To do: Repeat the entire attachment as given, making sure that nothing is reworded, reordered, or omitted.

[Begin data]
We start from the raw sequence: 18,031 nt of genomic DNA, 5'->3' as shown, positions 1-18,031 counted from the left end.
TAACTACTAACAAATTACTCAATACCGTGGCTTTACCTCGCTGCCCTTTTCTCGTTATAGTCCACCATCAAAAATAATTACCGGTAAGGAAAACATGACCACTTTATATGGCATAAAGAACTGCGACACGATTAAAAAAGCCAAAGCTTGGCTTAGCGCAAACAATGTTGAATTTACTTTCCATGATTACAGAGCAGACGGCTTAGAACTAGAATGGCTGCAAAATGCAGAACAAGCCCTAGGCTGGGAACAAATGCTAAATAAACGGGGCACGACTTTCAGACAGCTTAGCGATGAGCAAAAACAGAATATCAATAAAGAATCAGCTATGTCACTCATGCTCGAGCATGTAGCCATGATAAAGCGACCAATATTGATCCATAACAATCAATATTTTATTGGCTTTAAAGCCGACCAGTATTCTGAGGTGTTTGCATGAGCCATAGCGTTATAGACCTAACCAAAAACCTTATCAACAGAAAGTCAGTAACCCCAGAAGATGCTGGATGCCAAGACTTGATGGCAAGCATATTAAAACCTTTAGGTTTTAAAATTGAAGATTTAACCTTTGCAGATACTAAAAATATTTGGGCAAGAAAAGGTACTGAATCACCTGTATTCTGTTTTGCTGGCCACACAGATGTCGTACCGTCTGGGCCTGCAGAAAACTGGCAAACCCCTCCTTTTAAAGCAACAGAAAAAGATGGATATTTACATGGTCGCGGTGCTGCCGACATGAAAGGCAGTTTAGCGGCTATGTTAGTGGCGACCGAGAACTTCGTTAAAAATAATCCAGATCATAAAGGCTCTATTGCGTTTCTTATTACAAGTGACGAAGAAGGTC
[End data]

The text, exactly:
We start from the raw sequence: 18,031 nt of genomic DNA, 5'->3' as shown, positions 1-18,031 counted from the left end.
TAACTACTAACAAATTACTCAATACCGTGGCTTTACCTCGCTGCCCTTTTCTCGTTATAGTCCACCATCAAAAATAATTACCGGTAAGGAAAACATGACCACTTTATATGGCATAAAGAACTGCGACACGATTAAAAAAGCCAAAGCTTGGCTTAGCGCAAACAATGTTGAATTTACTTTCCATGATTACAGAGCAGACGGCTTAGAACTAGAATGGCTGCAAAATGCAGAACAAGCCCTAGGCTGGGAACAAATGCTAAATAAACGGGGCACGACTTTCAGACAGCTTAGCGATGAGCAAAAACAGAATATCAATAAAGAATCAGCTATGTCACTCATGCTCGAGCATGTAGCCATGATAAAGCGACCAATATTGATCCATAACAATCAATATTTTATTGGCTTTAAAGCCGACCAGTATTCTGAGGTGTTTGCATGAGCCATAGCGTTATAGACCTAACCAAAAACCTTATCAACAGAAAGTCAGTAACCCCAGAAGATGCTGGATGCCAAGACTTGATGGCAAGCATATTAAAACCTTTAGGTTTTAAAATTGAAGATTTAACCTTTGCAGATACTAAAAATATTTGGGCAAGAAAAGGTACTGAATCACCTGTATTCTGTTTTGCTGGCCACACAGATGTCGTACCGTCTGGGCCTGCAGAAAACTGGCAAACCCCTCCTTTTAAAGCAACAGAAAAAGATGGATATTTACATGGTCGCGGTGCTGCCGACATGAAAGGCAGTTTAGCGGCTATGTTAGTGGCGACCGAGAACTTCGTTAAAAATAATCCAGATCATAAAGGCTCTATTGCGTTTCTTATTACAAGTGACGAAGAAGGTC